South Korea’s Olympic Records in Womens Archery | The Olympics On The Record

South Korea’s Olympic Records in Womens Archery | The Olympics On The Record


The ancient sport of archery has a fractured Olympic
history. It was included in
the Olympics of 1900. It was also one of
the first sports that women were allowed
to take part in. In 1908, Queenie Newall
was an icon of archery. She cleaned up
at the London Olympics. But after 1920,
there was nothing. There were too many
different rules. Each country had their
own ideas on how far the target should be, or how many arrows
someone should use. It was dropped entirely
from the Olympic programme. It wasn’t until 1972 that archery was
back at the Olympics. But with one key element
missing – South Korea. Korea had a rich history
of archery. The Chinese used to refer to
them as Dongyi-jok, which means “eastern tribe
with large bows”. Their version of the sport was not in line with
the modern form of archery. That changed in the 1970s
when student Kim Jin-ho won the country’s first
World Championship medal. It transformed the popularity
of the sport in Korea. Suddenly, more people than ever wanted to be involved
in archery. By 1984, the women’s archery
team was starting to resemble the form we know today. They took home their first
individual Olympic gold. In 1988, the team event was
added to the Olympics alongside the individual competition. That year, competing
in their home games, the Korea women took home
both golds. In 1992, two more. 1996? Yep, two more golds for Korea. In 2000, it wasn’t even
a contest. Another two golds. By 2004, if there were
any doubts about just how dominant
Korea were, they came to a head in a final that China thought
they had won, only for Park Sung-hyun to hit a perfect ten
with the last arrow and win the match by a point. Two more gold medals. How do they do it? Well, in Korea, they take
archery very seriously. It’s not just that Korean
children start learning archery earlier than most countries, or that they sign
for professional companies where their only job is
to play archery all day, but they also have some
of the most amazing ways to train in the world. A lot of archery comes down
to how you deal with pressure. When the crowd is baying down
on you, how do you cope? For the 2008 Olympics,
they went as far as replicating the stadium
archery was being held in, with crowd noises supplied
by a boom box. Before 2000 and 2004, they trained before
a baseball stadium with a full crowd
willing them on. But sometimes their coaches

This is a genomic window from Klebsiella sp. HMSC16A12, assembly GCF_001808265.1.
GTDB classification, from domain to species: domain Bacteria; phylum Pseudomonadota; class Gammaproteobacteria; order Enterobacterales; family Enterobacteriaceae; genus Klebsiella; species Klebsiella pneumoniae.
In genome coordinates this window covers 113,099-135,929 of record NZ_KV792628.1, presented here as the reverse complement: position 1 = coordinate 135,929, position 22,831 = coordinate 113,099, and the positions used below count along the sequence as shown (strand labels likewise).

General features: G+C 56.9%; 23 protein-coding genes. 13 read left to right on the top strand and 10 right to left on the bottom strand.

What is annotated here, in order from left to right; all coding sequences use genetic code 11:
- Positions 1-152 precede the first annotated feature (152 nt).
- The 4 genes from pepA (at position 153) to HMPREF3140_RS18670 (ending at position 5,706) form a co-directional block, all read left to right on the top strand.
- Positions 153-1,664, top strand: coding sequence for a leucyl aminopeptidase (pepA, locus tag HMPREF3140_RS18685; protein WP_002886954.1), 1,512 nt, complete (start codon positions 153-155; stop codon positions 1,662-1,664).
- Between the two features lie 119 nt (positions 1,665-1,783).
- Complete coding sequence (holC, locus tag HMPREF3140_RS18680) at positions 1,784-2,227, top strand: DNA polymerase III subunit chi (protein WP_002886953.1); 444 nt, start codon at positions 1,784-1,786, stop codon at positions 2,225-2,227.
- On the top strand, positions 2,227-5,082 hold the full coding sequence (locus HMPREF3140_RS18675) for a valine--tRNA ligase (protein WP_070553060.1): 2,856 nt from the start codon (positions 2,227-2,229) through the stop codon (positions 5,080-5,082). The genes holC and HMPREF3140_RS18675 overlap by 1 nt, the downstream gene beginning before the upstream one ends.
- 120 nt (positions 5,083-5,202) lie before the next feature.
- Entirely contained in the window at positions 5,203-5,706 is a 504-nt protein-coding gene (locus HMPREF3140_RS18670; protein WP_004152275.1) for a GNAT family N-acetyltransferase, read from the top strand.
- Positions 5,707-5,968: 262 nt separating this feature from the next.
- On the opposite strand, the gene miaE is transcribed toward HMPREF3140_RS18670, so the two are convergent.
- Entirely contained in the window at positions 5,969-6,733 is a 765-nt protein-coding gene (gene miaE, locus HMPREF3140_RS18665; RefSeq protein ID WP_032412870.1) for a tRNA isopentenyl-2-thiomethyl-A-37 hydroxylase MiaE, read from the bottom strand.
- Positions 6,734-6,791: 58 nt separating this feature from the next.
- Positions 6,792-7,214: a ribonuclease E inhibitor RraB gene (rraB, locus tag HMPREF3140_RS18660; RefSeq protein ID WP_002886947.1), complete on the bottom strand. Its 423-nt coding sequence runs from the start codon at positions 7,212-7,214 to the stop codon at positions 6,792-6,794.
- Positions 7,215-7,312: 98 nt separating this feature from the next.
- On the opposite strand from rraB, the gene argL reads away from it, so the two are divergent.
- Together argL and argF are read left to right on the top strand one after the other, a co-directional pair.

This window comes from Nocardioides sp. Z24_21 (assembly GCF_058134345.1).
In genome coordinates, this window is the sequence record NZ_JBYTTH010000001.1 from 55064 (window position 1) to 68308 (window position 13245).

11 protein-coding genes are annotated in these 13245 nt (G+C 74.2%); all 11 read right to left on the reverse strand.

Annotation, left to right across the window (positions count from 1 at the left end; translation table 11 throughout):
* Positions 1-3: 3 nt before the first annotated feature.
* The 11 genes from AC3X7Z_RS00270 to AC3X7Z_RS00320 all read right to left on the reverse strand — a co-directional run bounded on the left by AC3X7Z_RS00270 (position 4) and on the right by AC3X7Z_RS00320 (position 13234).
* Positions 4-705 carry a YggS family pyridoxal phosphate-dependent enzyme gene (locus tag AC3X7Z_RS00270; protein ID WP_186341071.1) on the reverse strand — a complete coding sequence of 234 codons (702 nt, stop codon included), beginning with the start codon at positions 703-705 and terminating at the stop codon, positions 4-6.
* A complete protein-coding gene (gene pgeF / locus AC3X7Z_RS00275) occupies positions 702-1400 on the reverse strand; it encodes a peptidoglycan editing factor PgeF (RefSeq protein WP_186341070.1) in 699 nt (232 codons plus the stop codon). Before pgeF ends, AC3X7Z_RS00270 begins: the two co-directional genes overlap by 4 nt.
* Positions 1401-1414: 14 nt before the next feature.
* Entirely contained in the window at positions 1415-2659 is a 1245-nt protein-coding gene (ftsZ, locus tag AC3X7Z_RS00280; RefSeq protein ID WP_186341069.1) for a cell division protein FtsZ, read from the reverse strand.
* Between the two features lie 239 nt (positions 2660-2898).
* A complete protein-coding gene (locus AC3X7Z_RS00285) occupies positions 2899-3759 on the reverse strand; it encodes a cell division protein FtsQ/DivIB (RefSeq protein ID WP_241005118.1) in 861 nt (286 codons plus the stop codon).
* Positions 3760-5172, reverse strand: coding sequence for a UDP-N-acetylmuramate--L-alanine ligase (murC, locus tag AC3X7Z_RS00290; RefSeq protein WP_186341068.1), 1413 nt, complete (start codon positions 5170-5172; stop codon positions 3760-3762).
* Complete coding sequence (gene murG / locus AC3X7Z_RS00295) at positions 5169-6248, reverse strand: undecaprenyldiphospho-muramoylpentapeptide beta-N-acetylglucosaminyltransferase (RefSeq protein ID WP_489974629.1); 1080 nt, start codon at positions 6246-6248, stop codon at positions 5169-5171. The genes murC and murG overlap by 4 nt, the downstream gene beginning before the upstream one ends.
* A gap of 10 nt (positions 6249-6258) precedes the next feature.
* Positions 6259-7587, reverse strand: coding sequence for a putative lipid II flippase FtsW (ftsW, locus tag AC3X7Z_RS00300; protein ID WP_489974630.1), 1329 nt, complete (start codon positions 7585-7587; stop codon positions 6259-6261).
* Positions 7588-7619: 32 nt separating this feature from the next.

take things even further. When gold medallist Cho
Youn-Jeong was asked how she kept
her nerves calm, she told reporters she used
to go for a long walk… ..at night through a cemetery. Kim Kyung-wook was told by
her trainer to pick up a live snake and
lightly bite it. If it’s scary, Korean trainers
have probably already used it as a method to keep
their women focused. All that training is necessary,
the pressure can get to you. Ah. Gosh.
It’s harder than it looks. Oops. In Beijing,
for the first time since 1980, a non-Korean won the individual
gold in a major upset. There wouldn’t be an upset
in the team event. That meant that Korean women had taken home every gold
team archery medal ever. 2012, and once again,
they were in the final, and against a Chinese side that had lost out in
the last two Olympics, desperate for revenge. At the halfway point,
the teams were level. Then a lucky break for Korea – a close call on a nine
gets marked up to a ten. Korea take the lead. The final end approaches. China have a great round –
all nines. It’s all down to the three
athletes on the field now. Thousands of people watching
in the stadium. 50 million people in Korea
expecting you to win. Choi Hyeonju falters –
an eight. It all comes down
to this last arrow. Six gold-medal winning teams
before. Get another eight
and it will be deadlocked. Less and it will be a disaster.
The final arrow of their Olympics, four years working
towards this moment. Hit – it’s gold and glory. Miss – the first team
not to bring back gold. But Korea train for
just these moments. Seven golds from seven games
and the domination goes on. And all that training
proves its worth once again.

20 Replies to “South Korea’s Olympic Records in Womens Archery | The Olympics On The Record”

  1. When are the Olympics going to get back to it's roots of amateurs and not paid professionals? I haven't watch them since they introduced they "pros". Looking forward to laughing when you decide to include "E-sports". LMAO

  2. It's impressive how Korea is dominating this sport for a long time. They take it very seriously from its roots and now enjoying a lot of fruitful result from various major events. Truly deserved 👏

  3. let's see if they can win and make those shots with the old types bow and arrows. not all these fancy equipment that almost makes it look like the bow is doing all the work. it takes the artistic look out of what i see as an elegant 'sport' (if we even wanna call it that).

  4. This is amazing. This is just pure dedication and sacrifice. It's not like they're doping. Like, what kind of PED advantage could there even be? Be more…focused-er??

  5. 5분 남짓의 짧은 영상에 자극적인 훈련법만 가득 모아놨네. 이걸 본 사람들은 한국의 모든 양궁선수들이 저런 훈련을 받는다고 생각하겠지……

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